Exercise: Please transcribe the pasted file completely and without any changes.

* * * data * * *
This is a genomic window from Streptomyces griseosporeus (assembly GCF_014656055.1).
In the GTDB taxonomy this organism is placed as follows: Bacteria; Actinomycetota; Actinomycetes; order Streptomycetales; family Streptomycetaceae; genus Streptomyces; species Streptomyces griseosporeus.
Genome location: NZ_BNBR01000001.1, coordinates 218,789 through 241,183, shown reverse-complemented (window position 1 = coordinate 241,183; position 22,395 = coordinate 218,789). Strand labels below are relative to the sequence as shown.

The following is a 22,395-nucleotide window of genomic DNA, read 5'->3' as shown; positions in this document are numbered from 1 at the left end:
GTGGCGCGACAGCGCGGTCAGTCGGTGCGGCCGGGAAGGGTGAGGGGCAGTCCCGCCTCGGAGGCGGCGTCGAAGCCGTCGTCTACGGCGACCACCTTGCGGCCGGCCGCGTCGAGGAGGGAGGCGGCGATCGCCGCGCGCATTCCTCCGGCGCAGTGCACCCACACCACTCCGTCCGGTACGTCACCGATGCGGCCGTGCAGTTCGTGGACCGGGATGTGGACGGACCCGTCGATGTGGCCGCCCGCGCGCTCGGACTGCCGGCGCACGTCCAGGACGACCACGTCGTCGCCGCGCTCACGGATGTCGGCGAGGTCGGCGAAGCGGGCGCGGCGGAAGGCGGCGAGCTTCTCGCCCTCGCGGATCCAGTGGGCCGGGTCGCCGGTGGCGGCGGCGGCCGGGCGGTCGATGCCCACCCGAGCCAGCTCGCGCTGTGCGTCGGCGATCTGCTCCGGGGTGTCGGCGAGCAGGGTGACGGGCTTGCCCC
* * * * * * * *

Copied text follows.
This is a genomic window from Streptomyces griseosporeus (assembly GCF_014656055.1).
In the GTDB taxonomy this organism is placed as follows: Bacteria; Actinomycetota; Actinomycetes; order Streptomycetales; family Streptomycetaceae; genus Streptomyces; species Streptomyces griseosporeus.
Genome location: NZ_BNBR01000001.1, coordinates 218,789 through 241,183, shown reverse-complemented (window position 1 = coordinate 241,183; position 22,395 = coordinate 218,789). Strand labels below are relative to the sequence as shown.

The following is a 22,395-nucleotide window of genomic DNA, read 5'->3' as shown; positions in this document are numbered from 1 at the left end:
GTGGCGCGACAGCGCGGTCAGTCGGTGCGGCCGGGAAGGGTGAGGGGCAGTCCCGCCTCGGAGGCGGCGTCGAAGCCGTCGTCTACGGCGACCACCTTGCGGCCGGCCGCGTCGAGGAGGGAGGCGGCGATCGCCGCGCGCATTCCTCCGGCGCAGTGCACCCACACCACTCCGTCCGGTACGTCACCGATGCGGCCGTGCAGTTCGTGGACCGGGATGTGGACGGACCCGTCGATGTGGCCGCCCGCGCGCTCGGACTGCCGGCGCACGTCCAGGACGACCACGTCGTCGCCGCGCTCACGGATGTCGGCGAGGTCGGCGAAGCGGGCGCGGCGGAAGGCGGCGAGCTTCTCGCCCTCGCGGATCCAGTGGGCCGGGTCGCCGGTGGCGGCGGCGGCCGGGCGGTCGATGCCCACCCGAGCCAGCTCGCGCTGTGCGTCGGCGATCTGCTCCGGGGTGTCGGCGAGCAGGGTGACGGGCTTGCCCC